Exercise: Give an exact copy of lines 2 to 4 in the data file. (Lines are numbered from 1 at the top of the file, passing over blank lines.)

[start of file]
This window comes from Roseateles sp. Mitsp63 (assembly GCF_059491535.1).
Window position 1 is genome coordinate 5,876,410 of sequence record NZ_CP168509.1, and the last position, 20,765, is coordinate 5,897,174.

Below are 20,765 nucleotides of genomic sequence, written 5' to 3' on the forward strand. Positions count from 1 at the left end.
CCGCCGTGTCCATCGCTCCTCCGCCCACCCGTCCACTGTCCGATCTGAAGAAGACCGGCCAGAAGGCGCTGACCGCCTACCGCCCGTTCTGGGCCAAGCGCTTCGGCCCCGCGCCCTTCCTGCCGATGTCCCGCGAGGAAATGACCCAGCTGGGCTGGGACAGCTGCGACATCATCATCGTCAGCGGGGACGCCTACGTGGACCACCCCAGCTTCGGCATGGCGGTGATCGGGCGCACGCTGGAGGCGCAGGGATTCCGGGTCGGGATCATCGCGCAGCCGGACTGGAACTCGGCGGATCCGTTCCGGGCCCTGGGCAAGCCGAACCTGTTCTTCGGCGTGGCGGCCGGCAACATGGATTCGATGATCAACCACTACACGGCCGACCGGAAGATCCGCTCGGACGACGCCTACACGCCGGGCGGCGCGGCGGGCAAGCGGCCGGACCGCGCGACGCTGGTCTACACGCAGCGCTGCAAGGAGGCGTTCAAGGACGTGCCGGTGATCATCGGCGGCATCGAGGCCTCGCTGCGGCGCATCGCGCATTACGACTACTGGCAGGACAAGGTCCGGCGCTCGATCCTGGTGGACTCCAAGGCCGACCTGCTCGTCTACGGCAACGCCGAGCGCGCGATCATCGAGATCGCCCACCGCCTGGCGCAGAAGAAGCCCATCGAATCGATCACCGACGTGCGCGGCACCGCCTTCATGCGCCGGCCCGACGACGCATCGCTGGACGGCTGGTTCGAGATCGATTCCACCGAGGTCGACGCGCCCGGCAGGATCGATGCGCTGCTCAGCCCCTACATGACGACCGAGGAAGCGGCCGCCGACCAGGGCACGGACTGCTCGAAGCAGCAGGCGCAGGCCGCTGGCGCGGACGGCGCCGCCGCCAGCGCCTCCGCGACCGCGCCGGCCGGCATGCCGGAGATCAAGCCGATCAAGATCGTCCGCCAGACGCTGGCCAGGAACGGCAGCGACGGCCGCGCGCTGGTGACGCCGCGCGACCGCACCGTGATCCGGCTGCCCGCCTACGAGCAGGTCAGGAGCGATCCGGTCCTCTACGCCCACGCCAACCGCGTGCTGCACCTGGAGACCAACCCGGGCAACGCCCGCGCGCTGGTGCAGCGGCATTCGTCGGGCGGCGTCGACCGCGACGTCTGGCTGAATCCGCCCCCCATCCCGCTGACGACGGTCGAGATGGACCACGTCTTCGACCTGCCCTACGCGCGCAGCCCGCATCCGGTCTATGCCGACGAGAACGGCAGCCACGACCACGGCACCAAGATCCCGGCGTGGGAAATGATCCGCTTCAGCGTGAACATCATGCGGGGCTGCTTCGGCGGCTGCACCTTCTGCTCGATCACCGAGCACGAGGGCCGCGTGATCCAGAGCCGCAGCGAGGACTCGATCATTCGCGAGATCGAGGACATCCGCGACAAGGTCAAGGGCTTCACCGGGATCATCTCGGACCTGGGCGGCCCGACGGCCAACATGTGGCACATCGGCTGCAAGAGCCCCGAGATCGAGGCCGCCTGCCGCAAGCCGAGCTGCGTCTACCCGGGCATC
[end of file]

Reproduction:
Window position 1 is genome coordinate 5,876,410 of sequence record NZ_CP168509.1, and the last position, 20,765, is coordinate 5,897,174.

Below are 20,765 nucleotides of genomic sequence, written 5' to 3' on the forward strand. Positions count from 1 at the left end.
CCGCCGTGTCCATCGCTCCTCCGCCCACCCGTCCACTGTCCGATCTGAAGAAGACCGGCCAGAAGGCGCTGACCGCCTACCGCCCGTTCTGGGCCAAGCGCTTCGGCCCCGCGCCCTTCCTGCCGATGTCCCGCGAGGAAATGACCCAGCTGGGCTGGGACAGCTGCGACATCATCATCGTCAGCGGGGACGCCTACGTGGACCACCCCAGCTTCGGCATGGCGGTGATCGGGCGCACGCTGGAGGCGCAGGGATTCCGGGTCGGGATCATCGCGCAGCCGGACTGGAACTCGGCGGATCCGTTCCGGGCCCTGGGCAAGCCGAACCTGTTCTTCGGCGTGGCGGCCGGCAACATGGATTCGATGATCAACCACTACACGGCCGACCGGAAGATCCGCTCGGACGACGCCTACACGCCGGGCGGCGCGGCGGGCAAGCGGCCGGACCGCGCGACGCTGGTCTACACGCAGCGCTGCAAGGAGGCGTTCAAGGACGTGCCGGTGATCATCGGCGGCATCGAGGCCTCGCTGCGGCGCATCGCGCATTACGACTACTGGCAGGACAAGGTCCGGCGCTCGATCCTGGTGGACTCCAAGGCCGACCTGCTCGTCTACGGCAACGCCGAGCGCGCGATCATCGAGATCGCCCACCGCCTGGCGCAGAAGAAGCCCATCGAATCGATCACCGACGTGCGCGGCACCGCCTTCATGCGCCGGCCCGACGACGCATCGCTGGACGGCTGGTTCGAGATCGATTCCACCGAGGTCGACGCGCCCGGCAGGATCGATGCGCTGCTCAGCCCCTACATGACGACCGAGGAAGCGGCCGCCGACCAGGGCACGGACTGCTCGAAGCAGCAGGCGCAGGCCGCTGGCGCGGACGGCGCCGCCGCCAGCGCCTCCGCGACCGCGCCGGCCGGCATGCCGGAGATCAAGCCGATCAAGATCGTCCGCCAGACGCTGGCCAGGAACGGCAGCGACGGCCGCGCGCTGGTGACGCCGCGCGACCGCACCGTGATCCGGCTGCCCGCCTACGAGCAGGTCAGGAGCGATCCGGTCCTCTACGCCCACGCCAACCGCGTGCTGCACCTGGAGACCAACCCGGGCAACGCCCGCGCGCTGGTGCAGCGGCATTCGTCGGGCGGCGTCGACCGCGACGTCTGGCTGAATCCGCCCCCCATCCCGCTGACGACGGTCGAGATGGACCACGTCTTCGACCTGCCCTACGCGCGCAGCCCGCATCCGGTCTATGCCGACGAGAACGGCAGCCACGACCACGGCACCAAGATCCCGGCGTGGGAAATGATCCGCTTCAGCGTGAACATCATGCGGGGCTGCTTCGGCGGCTGCACCTTCTGCTCGATCACCGAGCACGAGGGCCGCGTGATCCAGAGCCGCAGCGAGGACTCGATCATTCGCGAGATCGAGGACATCCGCGACAAGGTCAAGGGCTTCACCGGGATCATCTCGGACCTGGGCGGCCCGACGGCCAACATGTGGCACATCGGCTGCAAGAGCCCCGAGATCGAGGCCGCCTGCCGCAAGCCGAGCTGCGTCTACCCGGGCATC